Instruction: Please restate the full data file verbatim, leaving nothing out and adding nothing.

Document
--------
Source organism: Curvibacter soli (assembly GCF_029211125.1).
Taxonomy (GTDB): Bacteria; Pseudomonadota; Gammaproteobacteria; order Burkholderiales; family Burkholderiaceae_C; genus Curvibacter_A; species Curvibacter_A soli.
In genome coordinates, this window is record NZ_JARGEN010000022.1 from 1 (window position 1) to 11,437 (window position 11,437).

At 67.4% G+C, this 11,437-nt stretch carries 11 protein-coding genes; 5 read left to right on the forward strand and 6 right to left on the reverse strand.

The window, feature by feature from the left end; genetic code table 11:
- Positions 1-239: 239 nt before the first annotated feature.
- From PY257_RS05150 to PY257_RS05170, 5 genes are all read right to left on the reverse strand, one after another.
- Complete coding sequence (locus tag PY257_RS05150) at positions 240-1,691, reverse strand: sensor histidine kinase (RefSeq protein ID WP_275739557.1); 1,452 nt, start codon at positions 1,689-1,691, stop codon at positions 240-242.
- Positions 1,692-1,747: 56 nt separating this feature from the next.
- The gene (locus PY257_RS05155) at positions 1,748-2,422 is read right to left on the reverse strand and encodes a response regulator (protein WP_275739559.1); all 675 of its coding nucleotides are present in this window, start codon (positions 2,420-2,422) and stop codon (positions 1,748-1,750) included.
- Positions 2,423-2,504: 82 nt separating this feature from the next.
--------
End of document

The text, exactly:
Source organism: Curvibacter soli (assembly GCF_029211125.1).
Taxonomy (GTDB): Bacteria; Pseudomonadota; Gammaproteobacteria; order Burkholderiales; family Burkholderiaceae_C; genus Curvibacter_A; species Curvibacter_A soli.
In genome coordinates, this window is record NZ_JARGEN010000022.1 from 1 (window position 1) to 11,437 (window position 11,437).

At 67.4% G+C, this 11,437-nt stretch carries 11 protein-coding genes; 5 read left to right on the forward strand and 6 right to left on the reverse strand.

The window, feature by feature from the left end; genetic code table 11:
- Positions 1-239: 239 nt before the first annotated feature.
- From PY257_RS05150 to PY257_RS05170, 5 genes are all read right to left on the reverse strand, one after another.
- Complete coding sequence (locus tag PY257_RS05150) at positions 240-1,691, reverse strand: sensor histidine kinase (RefSeq protein ID WP_275739557.1); 1,452 nt, start codon at positions 1,689-1,691, stop codon at positions 240-242.
- Positions 1,692-1,747: 56 nt separating this feature from the next.
- The gene (locus PY257_RS05155) at positions 1,748-2,422 is read right to left on the reverse strand and encodes a response regulator (protein WP_275739559.1); all 675 of its coding nucleotides are present in this window, start codon (positions 2,420-2,422) and stop codon (positions 1,748-1,750) included.
- Positions 2,423-2,504: 82 nt separating this feature from the next.